BPA releases COVID-19 risk assessment for UK ports

Containers and cranes at logistics port terminal with many colours aerial view from above uk

The British Ports Association (BPA) has collaborated with TT Club to publish a paper looking into workplace guidance for UK ports and how the country’s most vital hubs can assess risk amid the COVID-19 pandemic.

In a statement, the BPA said the paper is part of the BPA’s Port Futures Programme, which considers emerging and innovative trends in the ports sector. It contains a list of factors operators should consider as part of their risk assessments and management plans during the COVID-19 outbreak.

Michael Yarwood, TT Club’s Managing Director for Loss Prevention commented on his organisation’s report for the BPA: “Like many other sectors who have ‘key workers’, those who work at UK ports and terminals are in a unique position as the vast majority of roles cannot be performed at home.

“From social distancing, cleaning facilities, personal protective equipment, shift patterns, communications to remote working and health and well-being, ports must continue to support their staff and ensure all risks are managed as best they can be.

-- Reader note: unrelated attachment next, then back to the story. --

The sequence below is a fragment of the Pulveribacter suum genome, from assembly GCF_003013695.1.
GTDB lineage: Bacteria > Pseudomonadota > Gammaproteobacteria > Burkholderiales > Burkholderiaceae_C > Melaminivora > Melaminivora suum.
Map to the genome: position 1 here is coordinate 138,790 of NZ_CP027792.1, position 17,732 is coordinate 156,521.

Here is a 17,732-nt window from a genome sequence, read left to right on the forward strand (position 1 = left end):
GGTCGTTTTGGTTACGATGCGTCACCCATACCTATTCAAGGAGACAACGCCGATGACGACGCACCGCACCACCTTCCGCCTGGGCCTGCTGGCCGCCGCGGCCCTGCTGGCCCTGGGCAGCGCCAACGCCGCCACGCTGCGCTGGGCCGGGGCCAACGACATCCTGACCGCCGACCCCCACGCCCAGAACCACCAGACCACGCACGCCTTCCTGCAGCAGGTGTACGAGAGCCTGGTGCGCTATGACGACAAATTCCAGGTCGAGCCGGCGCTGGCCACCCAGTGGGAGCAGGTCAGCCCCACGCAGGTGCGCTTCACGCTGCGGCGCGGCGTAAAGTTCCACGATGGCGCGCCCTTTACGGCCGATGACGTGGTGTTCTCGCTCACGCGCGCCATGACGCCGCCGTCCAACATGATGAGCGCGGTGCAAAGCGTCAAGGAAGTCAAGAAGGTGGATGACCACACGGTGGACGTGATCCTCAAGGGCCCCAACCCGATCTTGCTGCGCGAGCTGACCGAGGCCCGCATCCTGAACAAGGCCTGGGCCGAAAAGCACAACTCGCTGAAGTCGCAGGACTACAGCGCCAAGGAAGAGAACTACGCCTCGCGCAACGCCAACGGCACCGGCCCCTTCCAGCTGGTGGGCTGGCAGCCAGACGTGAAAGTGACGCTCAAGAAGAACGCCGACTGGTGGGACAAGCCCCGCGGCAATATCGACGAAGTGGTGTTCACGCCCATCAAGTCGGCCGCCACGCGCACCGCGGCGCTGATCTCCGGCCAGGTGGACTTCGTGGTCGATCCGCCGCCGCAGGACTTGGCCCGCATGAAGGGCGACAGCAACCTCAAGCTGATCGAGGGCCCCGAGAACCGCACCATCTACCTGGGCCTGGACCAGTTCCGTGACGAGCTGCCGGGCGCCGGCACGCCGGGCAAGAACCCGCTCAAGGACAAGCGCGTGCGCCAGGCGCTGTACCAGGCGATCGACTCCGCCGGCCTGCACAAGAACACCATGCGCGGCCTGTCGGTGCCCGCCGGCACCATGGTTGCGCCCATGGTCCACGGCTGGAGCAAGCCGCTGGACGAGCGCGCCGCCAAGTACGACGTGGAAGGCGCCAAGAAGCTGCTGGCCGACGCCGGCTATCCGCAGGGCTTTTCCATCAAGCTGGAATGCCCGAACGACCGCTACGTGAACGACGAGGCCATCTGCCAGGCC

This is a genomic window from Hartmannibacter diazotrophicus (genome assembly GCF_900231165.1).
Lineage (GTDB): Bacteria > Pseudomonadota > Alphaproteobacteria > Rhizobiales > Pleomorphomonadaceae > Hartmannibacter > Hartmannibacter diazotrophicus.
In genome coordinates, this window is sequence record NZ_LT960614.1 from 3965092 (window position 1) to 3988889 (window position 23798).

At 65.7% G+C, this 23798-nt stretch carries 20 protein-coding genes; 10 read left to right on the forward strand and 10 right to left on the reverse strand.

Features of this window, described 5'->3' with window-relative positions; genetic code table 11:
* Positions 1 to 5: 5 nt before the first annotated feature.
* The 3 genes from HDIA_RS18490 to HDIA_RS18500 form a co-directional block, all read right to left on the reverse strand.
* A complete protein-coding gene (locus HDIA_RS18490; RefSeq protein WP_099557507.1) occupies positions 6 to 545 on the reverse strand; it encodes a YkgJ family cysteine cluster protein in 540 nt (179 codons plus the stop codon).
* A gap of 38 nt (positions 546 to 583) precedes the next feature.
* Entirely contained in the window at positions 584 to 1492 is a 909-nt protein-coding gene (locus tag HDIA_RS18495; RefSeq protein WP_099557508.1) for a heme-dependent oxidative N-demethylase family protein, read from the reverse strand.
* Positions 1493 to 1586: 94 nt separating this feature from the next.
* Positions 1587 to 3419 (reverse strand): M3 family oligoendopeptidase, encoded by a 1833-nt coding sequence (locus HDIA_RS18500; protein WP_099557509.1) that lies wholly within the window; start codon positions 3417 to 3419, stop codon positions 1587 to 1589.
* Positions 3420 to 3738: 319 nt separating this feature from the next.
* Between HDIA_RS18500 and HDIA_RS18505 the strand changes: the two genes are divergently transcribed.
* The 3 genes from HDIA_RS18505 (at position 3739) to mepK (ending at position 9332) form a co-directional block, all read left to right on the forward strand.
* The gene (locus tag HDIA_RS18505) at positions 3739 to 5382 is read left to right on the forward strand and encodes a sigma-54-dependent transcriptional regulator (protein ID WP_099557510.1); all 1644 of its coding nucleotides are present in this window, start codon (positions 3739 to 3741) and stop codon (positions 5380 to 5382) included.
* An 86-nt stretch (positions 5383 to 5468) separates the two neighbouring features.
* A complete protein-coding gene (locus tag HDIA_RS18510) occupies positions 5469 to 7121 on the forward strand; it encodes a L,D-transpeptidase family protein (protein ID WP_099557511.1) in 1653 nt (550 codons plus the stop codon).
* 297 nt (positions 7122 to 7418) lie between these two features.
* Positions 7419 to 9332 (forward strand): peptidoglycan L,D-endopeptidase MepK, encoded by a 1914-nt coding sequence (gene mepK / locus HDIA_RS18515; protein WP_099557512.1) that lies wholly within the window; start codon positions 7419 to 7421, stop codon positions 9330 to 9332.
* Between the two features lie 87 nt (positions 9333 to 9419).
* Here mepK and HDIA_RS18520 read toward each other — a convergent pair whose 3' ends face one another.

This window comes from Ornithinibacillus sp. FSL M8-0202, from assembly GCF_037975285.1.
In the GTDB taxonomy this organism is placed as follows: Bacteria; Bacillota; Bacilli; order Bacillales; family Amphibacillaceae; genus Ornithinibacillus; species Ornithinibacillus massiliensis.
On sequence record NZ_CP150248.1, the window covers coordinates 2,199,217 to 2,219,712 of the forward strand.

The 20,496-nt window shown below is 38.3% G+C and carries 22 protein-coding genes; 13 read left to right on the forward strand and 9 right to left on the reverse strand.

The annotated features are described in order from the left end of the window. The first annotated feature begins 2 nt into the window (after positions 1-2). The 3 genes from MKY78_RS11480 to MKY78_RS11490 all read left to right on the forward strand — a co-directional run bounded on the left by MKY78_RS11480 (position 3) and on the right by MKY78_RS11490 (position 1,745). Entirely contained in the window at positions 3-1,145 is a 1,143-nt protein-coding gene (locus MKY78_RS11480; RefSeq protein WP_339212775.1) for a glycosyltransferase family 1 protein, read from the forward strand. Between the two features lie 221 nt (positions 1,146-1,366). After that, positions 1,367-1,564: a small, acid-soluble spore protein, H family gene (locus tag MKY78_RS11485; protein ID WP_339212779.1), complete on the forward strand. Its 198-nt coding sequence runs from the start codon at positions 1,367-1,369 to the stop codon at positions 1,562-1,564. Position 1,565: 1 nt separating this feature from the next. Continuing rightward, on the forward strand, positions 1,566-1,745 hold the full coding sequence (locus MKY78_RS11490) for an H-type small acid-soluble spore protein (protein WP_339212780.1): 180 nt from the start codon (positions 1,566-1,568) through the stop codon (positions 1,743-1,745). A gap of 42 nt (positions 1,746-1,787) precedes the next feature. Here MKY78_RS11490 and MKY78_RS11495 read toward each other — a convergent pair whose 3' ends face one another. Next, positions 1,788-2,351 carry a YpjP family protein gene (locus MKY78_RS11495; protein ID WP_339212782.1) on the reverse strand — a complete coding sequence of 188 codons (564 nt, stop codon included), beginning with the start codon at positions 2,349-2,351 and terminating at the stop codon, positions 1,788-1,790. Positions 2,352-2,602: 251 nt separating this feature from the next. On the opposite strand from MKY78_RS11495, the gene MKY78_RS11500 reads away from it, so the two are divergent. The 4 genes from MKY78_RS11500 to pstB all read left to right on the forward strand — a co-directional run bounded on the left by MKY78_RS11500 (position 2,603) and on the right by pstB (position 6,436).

UK ports had “demonstrated their resilience” by continuing to facilitate 95% of the country’s trade throughout the lockdown period. They have been a vital gateway for food, fuel and medicinal supplies.

For that reason, port workers were identified as ‘key workers’ by the government, and the BPA have said they will continue to need support as the lockdown begins to be lifted.

Commenting on the TT Club paper, Sara Walsh, Corporate Services Manager, at the British Ports Association said:

“During this rather unusual and challenging time, all UK ports are under a lot of pressure.

“They are having to make difficult decisions about how best to maintain their workforce so critical tasks are performed and legal duties met, whilst also supporting staff who are working at home or are self-isolating.

“We are pleased to be working with TT Club to produce this short paper that addresses some of the key things UK ports and terminals must continue to prioritise when managing their workforce during COVID-19 and its immediate aftermath.

“The maritime sector is no like no other and has worked together during this unprecedented time to overcome the challenges faced as best it can whilst still ensuring food, medicines, energy, fuel and other products continue to flow into the country.”

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